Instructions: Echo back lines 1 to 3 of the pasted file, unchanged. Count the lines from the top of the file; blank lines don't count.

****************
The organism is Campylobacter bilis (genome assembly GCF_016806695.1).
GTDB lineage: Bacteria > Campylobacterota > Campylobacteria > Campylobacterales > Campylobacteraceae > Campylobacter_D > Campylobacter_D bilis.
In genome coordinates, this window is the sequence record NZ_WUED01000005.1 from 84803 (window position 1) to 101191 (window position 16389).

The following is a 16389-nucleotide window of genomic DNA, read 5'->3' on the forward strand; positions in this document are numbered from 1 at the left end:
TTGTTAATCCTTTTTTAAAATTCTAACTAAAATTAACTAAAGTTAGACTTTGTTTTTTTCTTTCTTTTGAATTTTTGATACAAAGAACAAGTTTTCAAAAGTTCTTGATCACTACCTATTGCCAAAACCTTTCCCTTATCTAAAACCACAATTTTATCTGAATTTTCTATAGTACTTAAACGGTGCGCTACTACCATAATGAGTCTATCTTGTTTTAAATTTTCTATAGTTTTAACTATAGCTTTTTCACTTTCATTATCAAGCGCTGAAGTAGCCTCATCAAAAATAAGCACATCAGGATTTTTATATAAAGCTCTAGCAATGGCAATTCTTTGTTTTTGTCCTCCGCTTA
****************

The organism is Campylobacter bilis (genome assembly GCF_016806695.1).
GTDB lineage: Bacteria > Campylobacterota > Campylobacteria > Campylobacterales > Campylobacteraceae > Campylobacter_D > Campylobacter_D bilis.
In genome coordinates, this window is the sequence record NZ_WUED01000005.1 from 84803 (window position 1) to 101191 (window position 16389).